Notebook of Sand

• Recent Publications
• Recent Projects
• Conferences & Speaking
"Comparing Spatial Hypertext Collections"
  ACM Hypertext '09
"Archiving and Sharing Your Tinderbox"
  Tinderbox Weekend London '09
"The Electronic Nature of Future Literatures"
  Literary Studies Now, Apr '09
"The World University Project"
  St. John's Col. Cambridge, Feb '09
"Ethical Explanations,"
  The New Knowledge Forge, Jun '08
Lecture, Cambridge University
  Tragedy in E-Lit, Nov '07
Hypertext '07: Tragedy in E-Lit
Host for Tinderbox Cambridge '07
Keynote: Dickinson State Uni Conf
Upper Midwest NCHC'07: Speaker
eNarrative 6: Creative Nonfiction
HT'05: "Philadelphia Fullerine"
  Nelson award winning paper
NCHC '05:
 Nurturing Independent Scholarship
Riddick Practicum:
  Building Meeting Good Will
NCHC '04:
  Philadelphia Fullerine
  Lecture on American Studies
WWW@10: Nonfiction on the Web
NCHC '03: Parliamentary Procedure
ELL '03 -- Gawain Superstar
• (a)Musing (ad)Dictions:

Ideas. Tools. Art. Build --not buy. What works, what doesn't. Enjoy new media and software aesthetics at Tekka.

Theodore Gray (The Magic Black Box)

Faith, Life, Art, Academics. Sermons from my family away from home: Eden Chapel!

My other home: The Cambridge Union Society (in 2007, I designed our [Fresher's Guide])

The Economist daily news analysis

Global Higher Ed blog

• Hypertext/Writing

Writing the Living Web

Chief Scientist of Eastgate Systems, hypertext expert Mark Bernstein. (Electronic) Literature, cooking, art, etc.

Fabulous game reviews at playthisthing.

• Stats

Chapter I: Born. Lived. Died.

There is a Chapter II.

Locale: Lancaster County Pa, USA

Lineage: Guatemala

Religion: My faith is the primary focus of my life, influencing each part of me. I have been forgiven, cleansed, and empowered by Jesus Christ. Without him, I am a very thoughtful, competent idiot. With him, I am all I need to be, all I could ever hope for. I oppose institutional religious stagnation, but getting together with others is a good idea. God is real. Jesus Christ is his Son, and the Bible is true. Faith is not human effort. It's human choice. I try to be the most listening, understanding, and generous person I can.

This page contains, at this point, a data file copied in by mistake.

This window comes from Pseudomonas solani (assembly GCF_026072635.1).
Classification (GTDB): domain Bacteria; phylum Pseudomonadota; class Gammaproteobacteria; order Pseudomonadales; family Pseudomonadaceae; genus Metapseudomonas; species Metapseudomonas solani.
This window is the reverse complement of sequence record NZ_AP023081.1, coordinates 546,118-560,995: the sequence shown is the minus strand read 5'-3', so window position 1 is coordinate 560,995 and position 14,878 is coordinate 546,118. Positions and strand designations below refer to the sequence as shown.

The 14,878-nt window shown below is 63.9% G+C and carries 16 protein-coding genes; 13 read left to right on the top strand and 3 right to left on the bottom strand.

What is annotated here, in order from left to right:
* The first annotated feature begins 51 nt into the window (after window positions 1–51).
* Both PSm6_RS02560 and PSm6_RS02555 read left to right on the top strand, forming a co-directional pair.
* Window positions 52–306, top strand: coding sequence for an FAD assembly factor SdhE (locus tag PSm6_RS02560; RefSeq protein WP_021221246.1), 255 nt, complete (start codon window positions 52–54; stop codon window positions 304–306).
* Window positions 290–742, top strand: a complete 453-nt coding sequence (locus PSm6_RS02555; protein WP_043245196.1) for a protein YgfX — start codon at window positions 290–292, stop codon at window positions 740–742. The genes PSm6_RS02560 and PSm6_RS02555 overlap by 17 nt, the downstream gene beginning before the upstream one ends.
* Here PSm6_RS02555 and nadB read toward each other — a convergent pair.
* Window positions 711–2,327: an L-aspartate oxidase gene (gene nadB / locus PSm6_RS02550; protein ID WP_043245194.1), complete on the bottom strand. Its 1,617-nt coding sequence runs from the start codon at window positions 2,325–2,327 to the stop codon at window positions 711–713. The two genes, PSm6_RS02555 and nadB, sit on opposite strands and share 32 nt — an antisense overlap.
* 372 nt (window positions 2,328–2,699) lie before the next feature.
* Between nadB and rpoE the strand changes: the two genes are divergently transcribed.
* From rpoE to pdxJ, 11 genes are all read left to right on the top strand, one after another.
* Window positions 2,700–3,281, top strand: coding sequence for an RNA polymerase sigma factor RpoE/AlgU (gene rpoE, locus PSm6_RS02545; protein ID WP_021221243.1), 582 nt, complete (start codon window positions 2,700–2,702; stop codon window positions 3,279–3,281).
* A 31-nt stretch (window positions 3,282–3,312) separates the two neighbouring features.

Interests: Anything I can learn. Training and experience in new media, computer science, anglophone literature, education, parliamentary debate, democratic procedure, sculpture, and trumpet performance. Next: applied & computational linguistics, probably.

Education: Private school K-3. Home educated 4-12. Graduated Summa Cum Laude from Elizabethtown College in Jan 2006. As the 2006 Davies-Jackson Scholar, I studied English at St. John's College, Cambridge University from 2006 - 2008.

Memberships: Eden Baptist, Cambridge Union Society, ACM, AIP, GPA.

Alum of the Elizabethtown College Honors Program, sponsored by the Hershey Company.

Tragedy in Electronic Literature
Friday, 21 Dec 2007 :-:

Tragedy in Electronic Literature
On 5 Nov this year, I gave lecture within the English Tripos to the undergraduates at Cambridge. Slides, audio/video, and lecture notes for "Tragedy in Electronic Literature" are now online. (please use the YouTube links when possible to save bandwidth)

This lecture site was available to students over a WIFI connection during the lecture. They could use it to look at the examples more closely, read supplementary material, and view the slides. The WIFI network was limited solely to the material I provided, since I didn't want attention to wander. I was very, very pleased when student questions combined material from the lecture notes/site with things I had said in the lecture. The site was built in Tinderbox, published with the Spatial Hypertext Publisher I recently built.

In the lecture space, I also set up several computers with examples, so people could try them out, but students were far more interested in talking than looking. Professor Poole and I were a bit disappointed at this, but in retrospect, it's nothing to be disappointed about. We can hardly complain that a cluster of students stayed to talk afterward until the building closed.

The lecture's basic question is this: if electronic literature empowers characters and tragedy disempowers them, how is tragedy possible in electronic literature?

I owe thanks to many of people for this:

  • Adrian Poole sponsored and supervised the lecture. His own interesting lectures and our consequent discussion on tragedy have been fascinating. His encouragement and confidence have been inspiring.
  • Mark Bernstein first encouraged me to organise a panel at Hypertext 07 on Tragedy and Hypertext. He has, in general, been a great encourager over the years.
  • Nick Lowe, Kieron O'Hara, David Millard, and Emily Short, who spoke at the conference panel. I owe a lot of ideas to this discussion.
  • I am particularly indebted to Nick Lowe for his interesting book The Classical Plot and the Invention of Western Narrative, and to Emily, for her thorough review and fascinating description of tragedy-related Interactive Fictions.
  • Clare Hooper, who got me to think about literary hypertext in the first place, whose enthusiasm refuses to be blunted, and who co-organised the ACM panel.
  • Sarah Smith, who shared examples and ideas about tragic hypertext .oO(and for the unforgettable line: how many female Shakespeares does your play have? Ours has two)

I am now working on a related issue: moral dilemmas in interactive fiction, which is proving to be very interesting.